Living with Anxiety

If you’re a human, you’ve undoubtedly experienced anxiety at some point in your life. Anxiety is part of the full range of our emotional experience, and we need it to survive. Though different people experience it to varying degrees of intensity or frequency, no one actually likes the experience of anxiety. Anxiety is by its very nature uncomfortable; we feel keyed-up or on edge, our heart races, our stomach drops, and our thoughts generally race with catastrophic, doomsday scenarios. Chronic anxiety sufferers may suffer panic symptoms, insomnia, and unintended weight loss due to their brains being “stuck” in survival mode. In this blog post, I’ll discuss how to identify helpful vs. unhelpful anxiety, and teach you a mindfulness technique to cope with the unhelpful kind in a more skillful and paradoxically effective way.


As mentioned above, sometimes anxiety can be helpful, signaling us that there’s some meaningful action we need to take in the moment (for example: pay the rent that’s a day late, get cracking on that paper with a deadline rapidly approaching, or make an appointment with the doctor in response to a physical symptom that’s concerning you). But for many of us, anxiety becomes excessive and unhelpful. Unhelpful anxiety is when you’re dwelling on something that you can’t control—or thinking about a response to a problem that you can’t take action on at the moment. This generally shows up as worrisome thoughts and accompanying bodily sensations of fear that wake us in the middle of the night, or gnawingly distract us from otherwise neutral or enjoyable activities. 


Most of us tend to make unhelpful anxiety worse by either trying to avoid it (think procrastination, distracting yourself with Netflix, etc.) or by thinking a lot about it, turning it over and over again in your mind, imagining lots of catastrophic “what if” scenarios. This is called rumination, and it has a certain logic to it—your brain is essentially trying to solve the problem you’re worried about by planning for every possible negative scenario. Unfortunately, neither of these strategies tend to work, and in fact, they feed the “anxiety monster” in our heads, making it more powerful. It’s a vicious cycle: the more we think anxious thoughts, the more fearful we feel in our bodies, which colors our outlook, leading to even more catastrophizing, and on and on. On the other hand, if we try to ignore or distract away feelings of anxiety, it only works for a short time–our anxiety monster has a nasty habit of returning with even more vengeance—usually later in the day or early in the morning.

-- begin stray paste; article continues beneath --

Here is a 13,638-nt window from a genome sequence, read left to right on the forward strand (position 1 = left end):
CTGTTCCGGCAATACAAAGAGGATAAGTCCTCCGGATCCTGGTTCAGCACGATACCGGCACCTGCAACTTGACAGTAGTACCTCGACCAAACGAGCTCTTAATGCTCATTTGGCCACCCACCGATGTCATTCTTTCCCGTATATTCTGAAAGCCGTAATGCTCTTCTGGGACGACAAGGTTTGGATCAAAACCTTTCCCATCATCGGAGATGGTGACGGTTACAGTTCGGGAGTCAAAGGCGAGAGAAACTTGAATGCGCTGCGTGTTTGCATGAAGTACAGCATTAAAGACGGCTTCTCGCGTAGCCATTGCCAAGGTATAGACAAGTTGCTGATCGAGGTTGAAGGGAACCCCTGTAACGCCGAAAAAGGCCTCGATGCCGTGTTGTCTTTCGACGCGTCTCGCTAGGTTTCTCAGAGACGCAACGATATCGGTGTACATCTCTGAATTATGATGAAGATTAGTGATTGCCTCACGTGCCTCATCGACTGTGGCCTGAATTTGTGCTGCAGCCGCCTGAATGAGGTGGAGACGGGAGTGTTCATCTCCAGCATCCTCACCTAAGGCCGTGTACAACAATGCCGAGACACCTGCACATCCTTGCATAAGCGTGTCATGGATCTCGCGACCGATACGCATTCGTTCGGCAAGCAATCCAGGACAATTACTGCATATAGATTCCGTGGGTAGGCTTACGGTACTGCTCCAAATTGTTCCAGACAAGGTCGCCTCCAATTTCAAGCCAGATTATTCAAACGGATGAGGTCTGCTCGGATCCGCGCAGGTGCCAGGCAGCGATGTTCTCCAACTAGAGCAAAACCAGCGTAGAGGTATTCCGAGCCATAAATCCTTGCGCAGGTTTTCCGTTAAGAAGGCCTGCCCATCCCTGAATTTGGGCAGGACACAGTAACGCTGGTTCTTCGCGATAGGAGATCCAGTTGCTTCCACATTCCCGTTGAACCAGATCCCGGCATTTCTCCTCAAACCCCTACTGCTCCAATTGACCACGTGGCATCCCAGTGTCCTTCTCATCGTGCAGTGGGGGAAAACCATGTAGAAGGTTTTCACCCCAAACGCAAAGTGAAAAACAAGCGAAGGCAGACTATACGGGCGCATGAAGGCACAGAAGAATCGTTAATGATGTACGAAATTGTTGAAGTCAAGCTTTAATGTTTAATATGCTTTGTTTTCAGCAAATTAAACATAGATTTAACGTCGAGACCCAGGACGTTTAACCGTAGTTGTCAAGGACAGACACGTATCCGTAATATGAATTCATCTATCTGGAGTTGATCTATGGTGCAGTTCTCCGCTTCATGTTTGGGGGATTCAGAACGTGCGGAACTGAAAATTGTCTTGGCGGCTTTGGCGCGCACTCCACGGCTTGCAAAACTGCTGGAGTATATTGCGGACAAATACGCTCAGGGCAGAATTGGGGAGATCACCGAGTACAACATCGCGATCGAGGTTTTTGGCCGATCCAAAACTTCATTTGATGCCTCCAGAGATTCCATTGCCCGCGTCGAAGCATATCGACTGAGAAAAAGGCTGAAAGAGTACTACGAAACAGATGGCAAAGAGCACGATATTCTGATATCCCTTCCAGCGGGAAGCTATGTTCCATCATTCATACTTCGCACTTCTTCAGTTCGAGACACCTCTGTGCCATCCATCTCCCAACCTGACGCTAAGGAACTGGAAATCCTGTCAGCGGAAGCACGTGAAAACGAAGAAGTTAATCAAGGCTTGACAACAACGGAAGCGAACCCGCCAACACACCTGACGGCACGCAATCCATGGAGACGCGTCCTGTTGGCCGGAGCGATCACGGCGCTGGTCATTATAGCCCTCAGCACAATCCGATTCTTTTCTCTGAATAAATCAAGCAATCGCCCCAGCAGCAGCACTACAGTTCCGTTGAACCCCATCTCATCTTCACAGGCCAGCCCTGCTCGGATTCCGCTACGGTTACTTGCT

What if we tried a different, less effortful approach? Instead of trying to ignore anxiety or to engage it with lots of thinking, both of which take up a lot of time, effort, and mental bandwidth. What if we simply sat with it and allowed the feeling of anxiety to naturally come and go, like every emotional state does? This may feel counterintuitive or even silly at first, but try this: the next time you get a visit from the unhelpful anxiety monster in the middle of the night, treat it like a scientist would, objectively examining a strange visitor from another planet. From a somewhat detached place, observe how you’re noticing the anxiety in your body, with curiosity and as little judgment as possible. Resist the temptation to think about the thing you’re feeling anxious about—instead, stay with the sensations you feel in your body. You can say to yourself something along the lines of, “So this is anxiety. It is trying to signal there may be possible danger right now. I’m noticing my chest feels tight, my stomach is in knots, and my heart is beating fast. This anxiety feels very uncomfortable and scary. But I know I am not actually in any danger right now.”


A funny thing happens when we sit with anxiety with nonjudgmental curiosity: after a little time, the anxiety monster in our head gets bored and moves on. By not fueling it with lots of scary thoughts or trying to resist it by pushing it away, the unpleasant emotional experience comes and goes, like a wave breaking on the shore. With regular practice, the habit of mindful awareness and acceptance can help us cultivate a different relationship to anxiety. Though we will never “get rid of” our anxiety (nor would we want to!), we can learn to move through the discomfort with greater ease. As Jon Kabat-Zinn says, “you can’t stop the waves, but you can learn to surf.”

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